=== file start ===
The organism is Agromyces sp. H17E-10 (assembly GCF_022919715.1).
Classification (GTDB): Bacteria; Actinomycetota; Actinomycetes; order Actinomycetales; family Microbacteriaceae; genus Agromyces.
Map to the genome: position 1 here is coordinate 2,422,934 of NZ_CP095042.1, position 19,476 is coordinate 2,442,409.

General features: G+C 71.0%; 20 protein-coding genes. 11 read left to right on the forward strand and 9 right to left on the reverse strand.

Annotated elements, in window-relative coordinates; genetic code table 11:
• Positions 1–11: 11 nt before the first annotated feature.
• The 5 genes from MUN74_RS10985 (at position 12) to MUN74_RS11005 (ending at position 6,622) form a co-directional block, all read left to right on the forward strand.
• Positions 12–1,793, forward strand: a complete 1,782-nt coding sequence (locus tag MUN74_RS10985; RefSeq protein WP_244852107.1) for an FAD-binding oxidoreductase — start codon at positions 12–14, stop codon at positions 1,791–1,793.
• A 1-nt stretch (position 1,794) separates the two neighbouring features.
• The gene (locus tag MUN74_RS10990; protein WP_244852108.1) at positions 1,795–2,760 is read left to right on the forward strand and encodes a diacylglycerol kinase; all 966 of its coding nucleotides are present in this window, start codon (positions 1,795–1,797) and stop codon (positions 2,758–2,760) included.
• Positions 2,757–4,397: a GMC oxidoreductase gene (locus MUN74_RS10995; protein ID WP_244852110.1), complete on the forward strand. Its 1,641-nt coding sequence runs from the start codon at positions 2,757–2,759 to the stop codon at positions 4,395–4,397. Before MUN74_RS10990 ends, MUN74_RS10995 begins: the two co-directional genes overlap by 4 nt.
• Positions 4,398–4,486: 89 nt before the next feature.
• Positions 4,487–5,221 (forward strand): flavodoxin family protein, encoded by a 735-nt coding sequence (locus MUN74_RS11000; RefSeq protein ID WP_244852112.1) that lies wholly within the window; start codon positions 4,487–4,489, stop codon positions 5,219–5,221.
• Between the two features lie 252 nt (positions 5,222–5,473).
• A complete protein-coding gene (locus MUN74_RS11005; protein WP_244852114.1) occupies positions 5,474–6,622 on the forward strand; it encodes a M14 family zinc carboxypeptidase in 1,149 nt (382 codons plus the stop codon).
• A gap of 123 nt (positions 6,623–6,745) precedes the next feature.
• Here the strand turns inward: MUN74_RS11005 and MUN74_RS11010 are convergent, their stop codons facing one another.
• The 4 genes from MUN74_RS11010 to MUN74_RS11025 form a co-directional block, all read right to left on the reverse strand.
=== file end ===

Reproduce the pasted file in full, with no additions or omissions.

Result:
The organism is Agromyces sp. H17E-10 (assembly GCF_022919715.1).
Classification (GTDB): Bacteria; Actinomycetota; Actinomycetes; order Actinomycetales; family Microbacteriaceae; genus Agromyces.
Map to the genome: position 1 here is coordinate 2,422,934 of NZ_CP095042.1, position 19,476 is coordinate 2,442,409.

General features: G+C 71.0%; 20 protein-coding genes. 11 read left to right on the forward strand and 9 right to left on the reverse strand.

Annotated elements, in window-relative coordinates; genetic code table 11:
• Positions 1–11: 11 nt before the first annotated feature.
• The 5 genes from MUN74_RS10985 (at position 12) to MUN74_RS11005 (ending at position 6,622) form a co-directional block, all read left to right on the forward strand.
• Positions 12–1,793, forward strand: a complete 1,782-nt coding sequence (locus tag MUN74_RS10985; RefSeq protein WP_244852107.1) for an FAD-binding oxidoreductase — start codon at positions 12–14, stop codon at positions 1,791–1,793.
• A 1-nt stretch (position 1,794) separates the two neighbouring features.
• The gene (locus tag MUN74_RS10990; protein WP_244852108.1) at positions 1,795–2,760 is read left to right on the forward strand and encodes a diacylglycerol kinase; all 966 of its coding nucleotides are present in this window, start codon (positions 1,795–1,797) and stop codon (positions 2,758–2,760) included.
• Positions 2,757–4,397: a GMC oxidoreductase gene (locus MUN74_RS10995; protein ID WP_244852110.1), complete on the forward strand. Its 1,641-nt coding sequence runs from the start codon at positions 2,757–2,759 to the stop codon at positions 4,395–4,397. Before MUN74_RS10990 ends, MUN74_RS10995 begins: the two co-directional genes overlap by 4 nt.
• Positions 4,398–4,486: 89 nt before the next feature.
• Positions 4,487–5,221 (forward strand): flavodoxin family protein, encoded by a 735-nt coding sequence (locus MUN74_RS11000; RefSeq protein ID WP_244852112.1) that lies wholly within the window; start codon positions 4,487–4,489, stop codon positions 5,219–5,221.
• Between the two features lie 252 nt (positions 5,222–5,473).
• A complete protein-coding gene (locus MUN74_RS11005; protein WP_244852114.1) occupies positions 5,474–6,622 on the forward strand; it encodes a M14 family zinc carboxypeptidase in 1,149 nt (382 codons plus the stop codon).
• A gap of 123 nt (positions 6,623–6,745) precedes the next feature.
• Here the strand turns inward: MUN74_RS11005 and MUN74_RS11010 are convergent, their stop codons facing one another.
• The 4 genes from MUN74_RS11010 to MUN74_RS11025 form a co-directional block, all read right to left on the reverse strand.